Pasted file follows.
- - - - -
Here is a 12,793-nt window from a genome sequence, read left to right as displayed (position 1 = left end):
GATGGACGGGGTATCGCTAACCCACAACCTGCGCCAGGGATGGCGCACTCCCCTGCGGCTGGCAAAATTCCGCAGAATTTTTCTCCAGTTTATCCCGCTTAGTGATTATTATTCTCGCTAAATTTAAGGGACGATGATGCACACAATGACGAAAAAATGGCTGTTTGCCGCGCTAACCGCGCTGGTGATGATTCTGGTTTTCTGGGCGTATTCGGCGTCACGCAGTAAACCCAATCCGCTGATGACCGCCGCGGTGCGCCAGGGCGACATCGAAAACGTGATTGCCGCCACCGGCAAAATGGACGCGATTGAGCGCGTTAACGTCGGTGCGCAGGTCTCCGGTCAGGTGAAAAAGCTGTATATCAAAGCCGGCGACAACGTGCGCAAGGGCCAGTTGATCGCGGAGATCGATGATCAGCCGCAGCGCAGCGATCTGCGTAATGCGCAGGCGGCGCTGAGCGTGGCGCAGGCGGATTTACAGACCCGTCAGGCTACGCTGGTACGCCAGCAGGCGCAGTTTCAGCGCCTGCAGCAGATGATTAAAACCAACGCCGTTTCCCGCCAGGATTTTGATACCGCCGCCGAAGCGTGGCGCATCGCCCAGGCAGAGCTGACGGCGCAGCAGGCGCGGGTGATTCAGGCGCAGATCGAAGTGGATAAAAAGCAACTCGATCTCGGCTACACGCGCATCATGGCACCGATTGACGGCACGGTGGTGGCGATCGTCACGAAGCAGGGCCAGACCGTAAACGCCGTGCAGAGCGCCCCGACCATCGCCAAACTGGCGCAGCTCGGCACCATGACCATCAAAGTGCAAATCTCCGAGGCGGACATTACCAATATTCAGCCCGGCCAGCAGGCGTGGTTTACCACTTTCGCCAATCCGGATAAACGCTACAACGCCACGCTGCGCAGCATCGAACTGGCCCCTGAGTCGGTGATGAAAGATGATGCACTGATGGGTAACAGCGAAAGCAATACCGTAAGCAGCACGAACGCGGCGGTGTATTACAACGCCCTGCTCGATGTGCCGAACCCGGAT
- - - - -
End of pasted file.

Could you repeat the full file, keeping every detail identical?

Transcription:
Here is a 12,793-nt window from a genome sequence, read left to right as displayed (position 1 = left end):
GATGGACGGGGTATCGCTAACCCACAACCTGCGCCAGGGATGGCGCACTCCCCTGCGGCTGGCAAAATTCCGCAGAATTTTTCTCCAGTTTATCCCGCTTAGTGATTATTATTCTCGCTAAATTTAAGGGACGATGATGCACACAATGACGAAAAAATGGCTGTTTGCCGCGCTAACCGCGCTGGTGATGATTCTGGTTTTCTGGGCGTATTCGGCGTCACGCAGTAAACCCAATCCGCTGATGACCGCCGCGGTGCGCCAGGGCGACATCGAAAACGTGATTGCCGCCACCGGCAAAATGGACGCGATTGAGCGCGTTAACGTCGGTGCGCAGGTCTCCGGTCAGGTGAAAAAGCTGTATATCAAAGCCGGCGACAACGTGCGCAAGGGCCAGTTGATCGCGGAGATCGATGATCAGCCGCAGCGCAGCGATCTGCGTAATGCGCAGGCGGCGCTGAGCGTGGCGCAGGCGGATTTACAGACCCGTCAGGCTACGCTGGTACGCCAGCAGGCGCAGTTTCAGCGCCTGCAGCAGATGATTAAAACCAACGCCGTTTCCCGCCAGGATTTTGATACCGCCGCCGAAGCGTGGCGCATCGCCCAGGCAGAGCTGACGGCGCAGCAGGCGCGGGTGATTCAGGCGCAGATCGAAGTGGATAAAAAGCAACTCGATCTCGGCTACACGCGCATCATGGCACCGATTGACGGCACGGTGGTGGCGATCGTCACGAAGCAGGGCCAGACCGTAAACGCCGTGCAGAGCGCCCCGACCATCGCCAAACTGGCGCAGCTCGGCACCATGACCATCAAAGTGCAAATCTCCGAGGCGGACATTACCAATATTCAGCCCGGCCAGCAGGCGTGGTTTACCACTTTCGCCAATCCGGATAAACGCTACAACGCCACGCTGCGCAGCATCGAACTGGCCCCTGAGTCGGTGATGAAAGATGATGCACTGATGGGTAACAGCGAAAGCAATACCGTAAGCAGCACGAACGCGGCGGTGTATTACAACGCCCTGCTCGATGTGCCGAACCCGGAT